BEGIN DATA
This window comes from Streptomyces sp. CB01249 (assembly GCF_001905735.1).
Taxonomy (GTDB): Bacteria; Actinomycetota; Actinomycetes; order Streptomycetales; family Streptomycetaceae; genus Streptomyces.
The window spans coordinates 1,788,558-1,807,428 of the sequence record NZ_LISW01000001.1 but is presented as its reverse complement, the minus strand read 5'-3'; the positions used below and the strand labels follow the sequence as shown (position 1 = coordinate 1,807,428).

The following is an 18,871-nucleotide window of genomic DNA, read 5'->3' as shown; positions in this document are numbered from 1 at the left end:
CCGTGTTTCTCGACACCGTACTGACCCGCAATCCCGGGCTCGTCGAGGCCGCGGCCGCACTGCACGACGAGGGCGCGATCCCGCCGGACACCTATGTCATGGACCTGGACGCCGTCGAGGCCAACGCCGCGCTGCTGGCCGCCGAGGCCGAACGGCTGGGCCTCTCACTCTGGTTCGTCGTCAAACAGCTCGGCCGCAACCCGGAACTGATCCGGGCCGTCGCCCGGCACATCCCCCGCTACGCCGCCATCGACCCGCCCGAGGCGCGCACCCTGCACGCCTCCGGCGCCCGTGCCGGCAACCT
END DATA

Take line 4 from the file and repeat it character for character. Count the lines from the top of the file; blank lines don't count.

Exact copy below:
The following is an 18,871-nucleotide window of genomic DNA, read 5'->3' as shown; positions in this document are numbered from 1 at the left end: